July 15, 2024

SEC Drops Investigation Into Whether Ether is a Security

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The United States Securities and Exchange Commission (SEC) has decided to close its investigation into whether Ether (ETH) is a security, marking a significant development for the cryptocurrency industry. The news was announced by Ethereum developer Consensys in a post on X, formerly known as Twitter.

“The Enforcement Division of the SEC has notified us that it is closing its investigation into Ethereum 2.0,” Consensys stated. “This means that the SEC will not bring charges alleging that sales of ETH are securities transactions,” the firm added, celebrating the decision as a “major win for Ethereum developers, technology providers, and industry participants.”

Consensys revealed that the SEC’s decision followed a letter sent by the firm on June 7, urging the agency to end its probe into Ether. The letter argued that the approval of spot Ether exchange-traded funds (ETFs) by the SEC in May was based on the premise that ETH is a commodity, not a security. Consensys senior counsel Laura Brookover shared the SEC’s response, which stated that the agency does not “intend to recommend an enforcement action.”

The SEC’s probe into Ether has been a topic of significant interest and controversy. In March, Fortune reported that the SEC had issued subpoenas to multiple companies in an attempt to classify ETH as a security. Consensys subsequently sued the SEC in April after receiving a Wells notice, which warned that its MetaMask crypto wallet might have violated securities laws. The lawsuit claimed that SEC Chair Gary Gensler and the agency’s Division of Enforcement Director Gurbir Grewal had believed ETH to be a security since early 2023, with a formal investigation order issued on March 28, 2023.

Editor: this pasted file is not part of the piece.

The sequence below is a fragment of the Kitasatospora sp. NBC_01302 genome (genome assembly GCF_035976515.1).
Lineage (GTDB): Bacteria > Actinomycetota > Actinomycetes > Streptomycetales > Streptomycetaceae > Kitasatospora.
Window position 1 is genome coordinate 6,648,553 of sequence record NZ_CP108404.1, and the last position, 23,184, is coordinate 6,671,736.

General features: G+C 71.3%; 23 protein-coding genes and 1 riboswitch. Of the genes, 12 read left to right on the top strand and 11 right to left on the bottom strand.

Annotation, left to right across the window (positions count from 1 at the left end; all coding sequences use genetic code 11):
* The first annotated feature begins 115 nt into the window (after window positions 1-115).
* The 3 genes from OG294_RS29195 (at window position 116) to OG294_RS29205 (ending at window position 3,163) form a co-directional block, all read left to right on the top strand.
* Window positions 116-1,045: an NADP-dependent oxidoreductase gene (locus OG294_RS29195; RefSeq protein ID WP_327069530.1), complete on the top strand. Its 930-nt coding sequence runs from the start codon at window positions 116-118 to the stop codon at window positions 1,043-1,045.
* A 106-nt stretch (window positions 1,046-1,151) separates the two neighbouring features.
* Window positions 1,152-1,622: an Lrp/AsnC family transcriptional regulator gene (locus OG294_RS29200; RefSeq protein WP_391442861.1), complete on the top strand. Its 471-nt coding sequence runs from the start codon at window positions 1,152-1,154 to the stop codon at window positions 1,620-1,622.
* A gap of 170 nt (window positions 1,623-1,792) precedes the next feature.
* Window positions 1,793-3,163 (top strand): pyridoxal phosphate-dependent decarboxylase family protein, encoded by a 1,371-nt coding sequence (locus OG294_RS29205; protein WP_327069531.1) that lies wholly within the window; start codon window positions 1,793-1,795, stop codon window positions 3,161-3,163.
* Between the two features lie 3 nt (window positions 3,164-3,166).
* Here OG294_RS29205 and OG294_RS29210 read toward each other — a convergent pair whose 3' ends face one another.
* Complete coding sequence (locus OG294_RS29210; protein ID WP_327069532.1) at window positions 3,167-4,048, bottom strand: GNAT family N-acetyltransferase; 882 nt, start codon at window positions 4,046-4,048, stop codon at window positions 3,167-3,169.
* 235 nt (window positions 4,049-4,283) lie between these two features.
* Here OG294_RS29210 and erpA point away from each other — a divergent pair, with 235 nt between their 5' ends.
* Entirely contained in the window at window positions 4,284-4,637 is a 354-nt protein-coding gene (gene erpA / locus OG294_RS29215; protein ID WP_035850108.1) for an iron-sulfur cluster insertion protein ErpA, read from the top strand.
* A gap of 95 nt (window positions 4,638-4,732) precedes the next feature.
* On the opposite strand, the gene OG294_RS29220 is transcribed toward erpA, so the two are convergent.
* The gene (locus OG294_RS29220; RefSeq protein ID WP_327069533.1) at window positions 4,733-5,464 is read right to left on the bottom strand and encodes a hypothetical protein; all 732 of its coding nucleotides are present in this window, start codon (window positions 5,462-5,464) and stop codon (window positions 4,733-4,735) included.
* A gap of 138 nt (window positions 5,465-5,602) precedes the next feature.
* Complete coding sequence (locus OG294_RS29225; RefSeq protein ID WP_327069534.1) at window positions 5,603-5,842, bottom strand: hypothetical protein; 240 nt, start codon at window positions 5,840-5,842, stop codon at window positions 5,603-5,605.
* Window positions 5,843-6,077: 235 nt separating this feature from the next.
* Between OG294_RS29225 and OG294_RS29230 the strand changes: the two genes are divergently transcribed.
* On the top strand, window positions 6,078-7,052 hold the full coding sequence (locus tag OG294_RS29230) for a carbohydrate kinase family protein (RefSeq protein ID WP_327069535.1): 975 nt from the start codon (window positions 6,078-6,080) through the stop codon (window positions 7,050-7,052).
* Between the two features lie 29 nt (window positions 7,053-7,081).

Despite the positive regulatory news, Ether’s market performance has been lackluster. Since June 7, ETH has struggled, losing its $3,800 support level and remaining below $3,600 as of June 19, with no weekly change. Analysts attribute this bearish momentum to a combination of regulatory uncertainty and a lack of institutional demand for cryptocurrencies.

The broader cryptocurrency market has also faced challenges. Bitcoin (BTC), the leading cryptocurrency, encountered resistance near $72,000 on June 7. Investor concerns about the U.S. fiscal health, high interest rates, and deteriorating economic indicators such as rising wages and an increasing jobless rate have further impacted the market. In May, U.S. average hourly earnings rose by 0.4% month-on-month, while the unemployment rate increased to 4.0% from 3.9% in April.

Despite potential medium to long-term benefits for cryptocurrencies from worsening macroeconomic conditions, investors have historically retreated from risk assets when recession risks loom. The U.S. two-year Treasury yield fell from 4.94% on May 30 to 4.71%, reflecting a flight to fixed-income instruments.

While regulatory clarity for Ether is a positive step, the Ethereum network continues to grapple with high transaction fees, which have exceeded $4 over the past week. However, SEC Chair Gary Gensler confirmed that the launch of U.S. spot Ether ETFs is expected within three months, providing a hopeful outlook for the cryptocurrency.

The SEC’s decision to drop its investigation into Ether as a security is a landmark moment for the cryptocurrency community, potentially setting a precedent for how digital assets are regulated in the future.

Digital Assets Desk

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